OUCH! I sadly have been this roaring lion when confronted with various issues and people in the past. I never want to make these mistakes again. Jacob is a lioness, but within that lioness is a gentle lamb, like Yeshua. We must be both, because He is both. There is a time for the lamb and time for the lion.
How do we discern the difference between the Lion of Judah and the Devouring Lion? The name tells us everything we need to know. Judah means “praise”; devour means “to ravenously eat or destroy”. Does your life have a legacy of praise — or better yet —- do the people you influence have a legacy of praise? Or do you and they have a spirit that constantly divides brothers, condemns the ignorant, and gobbles up the faith of the immature? In other words, does your faith cause the weak to praise YHWH? Or does your faith sentence the weak to the pit?
As I surf the web, blogosphere, and social media, I “hear” many roaring lions that claim to keep Torah and follow Messiah. But they have no traits of a lamb whatsoever. This brings me to that one emotion I didn’t deal with several paragraphs back. ANGER. When we realize the depth of the lies we were taught in Christianity, it makes us angry. In fact, it makes many furious. We may not want anything to do with the so called “church” ever again. We figure we have been called to come out of Babylon and if my friends, family, and other acquaintances don’t want to come with me —- then hasta la vista, baby!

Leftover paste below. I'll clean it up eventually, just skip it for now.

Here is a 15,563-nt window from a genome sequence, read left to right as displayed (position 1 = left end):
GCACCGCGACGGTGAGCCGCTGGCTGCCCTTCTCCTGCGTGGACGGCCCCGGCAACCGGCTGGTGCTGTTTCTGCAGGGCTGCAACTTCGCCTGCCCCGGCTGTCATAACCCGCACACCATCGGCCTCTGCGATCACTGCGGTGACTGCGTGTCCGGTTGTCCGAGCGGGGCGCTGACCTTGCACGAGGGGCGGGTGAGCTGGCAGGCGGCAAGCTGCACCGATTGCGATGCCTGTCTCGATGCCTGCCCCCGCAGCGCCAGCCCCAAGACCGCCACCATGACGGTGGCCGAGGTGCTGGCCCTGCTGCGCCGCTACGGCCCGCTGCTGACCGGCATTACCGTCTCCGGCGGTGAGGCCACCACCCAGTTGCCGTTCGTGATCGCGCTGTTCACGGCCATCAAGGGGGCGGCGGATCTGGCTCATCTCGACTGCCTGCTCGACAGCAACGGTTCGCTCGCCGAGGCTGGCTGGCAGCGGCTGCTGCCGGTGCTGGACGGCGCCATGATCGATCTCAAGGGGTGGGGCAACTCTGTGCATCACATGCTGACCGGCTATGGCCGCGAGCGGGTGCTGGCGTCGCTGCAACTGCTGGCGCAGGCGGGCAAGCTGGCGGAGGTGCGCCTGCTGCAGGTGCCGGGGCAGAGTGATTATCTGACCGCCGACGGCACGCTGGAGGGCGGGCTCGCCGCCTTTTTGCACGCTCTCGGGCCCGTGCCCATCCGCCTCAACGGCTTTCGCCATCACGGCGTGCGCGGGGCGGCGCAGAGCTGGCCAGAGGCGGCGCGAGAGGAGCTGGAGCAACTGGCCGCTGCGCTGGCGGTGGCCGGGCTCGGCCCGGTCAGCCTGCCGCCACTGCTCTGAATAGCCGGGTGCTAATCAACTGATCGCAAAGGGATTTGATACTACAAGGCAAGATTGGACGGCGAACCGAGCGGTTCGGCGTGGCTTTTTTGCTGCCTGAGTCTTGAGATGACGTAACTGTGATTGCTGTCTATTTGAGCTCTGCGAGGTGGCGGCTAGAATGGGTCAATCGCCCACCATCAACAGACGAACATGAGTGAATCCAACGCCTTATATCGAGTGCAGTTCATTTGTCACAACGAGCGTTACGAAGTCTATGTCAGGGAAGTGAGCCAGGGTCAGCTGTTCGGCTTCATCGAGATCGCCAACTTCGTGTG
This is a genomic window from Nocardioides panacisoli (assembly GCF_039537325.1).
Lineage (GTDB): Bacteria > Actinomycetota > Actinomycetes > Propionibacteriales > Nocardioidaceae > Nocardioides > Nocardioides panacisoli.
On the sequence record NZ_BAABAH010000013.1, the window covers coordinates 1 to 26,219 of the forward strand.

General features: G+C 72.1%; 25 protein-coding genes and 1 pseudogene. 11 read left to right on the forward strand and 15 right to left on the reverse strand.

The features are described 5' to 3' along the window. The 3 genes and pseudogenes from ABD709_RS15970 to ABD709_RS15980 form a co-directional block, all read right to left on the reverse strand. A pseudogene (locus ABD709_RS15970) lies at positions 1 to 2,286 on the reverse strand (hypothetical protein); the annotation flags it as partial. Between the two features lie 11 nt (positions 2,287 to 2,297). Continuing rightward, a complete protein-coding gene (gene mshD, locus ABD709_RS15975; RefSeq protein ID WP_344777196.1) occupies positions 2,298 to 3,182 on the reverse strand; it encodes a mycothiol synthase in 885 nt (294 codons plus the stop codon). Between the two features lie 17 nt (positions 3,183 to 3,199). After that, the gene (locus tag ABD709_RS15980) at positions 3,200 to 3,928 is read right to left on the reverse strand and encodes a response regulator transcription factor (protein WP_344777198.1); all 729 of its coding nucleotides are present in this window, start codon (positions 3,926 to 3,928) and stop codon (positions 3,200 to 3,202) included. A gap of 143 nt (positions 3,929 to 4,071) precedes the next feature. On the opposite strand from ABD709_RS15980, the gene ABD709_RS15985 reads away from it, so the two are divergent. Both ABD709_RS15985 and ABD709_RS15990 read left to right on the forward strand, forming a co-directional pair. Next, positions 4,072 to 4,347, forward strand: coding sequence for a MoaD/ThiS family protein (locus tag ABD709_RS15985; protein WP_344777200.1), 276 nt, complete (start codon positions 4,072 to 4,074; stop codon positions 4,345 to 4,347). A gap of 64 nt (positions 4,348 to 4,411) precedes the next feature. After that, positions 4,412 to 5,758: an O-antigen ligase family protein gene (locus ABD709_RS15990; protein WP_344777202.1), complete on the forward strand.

Now… step back and really look at this very real and often repeated scenario. Is this the heart of the Lion of Judah? Is His judgment ever NOT tempered with mercy, compassion, long-suffering, and love? If He still lends mercy and compassion to the masses, shouldn’t we? Can we leave our vengeful anger to Him? Can we instead be profoundly grateful for the long-suffering mercy He extended to us and offer that same compassion to those yet in ignorance or even rebellion?
Who are you following: the devouring lion or the Lion AND the Lamb?
 Separation or holiness is necessary, but if separation fails to lead to gathering, it is a love a death, not life. The fruit will be rotten, and so will relationships. Dr. Hollisa Alewine’s Creation Gospel explores this fully; thecreationgospel.com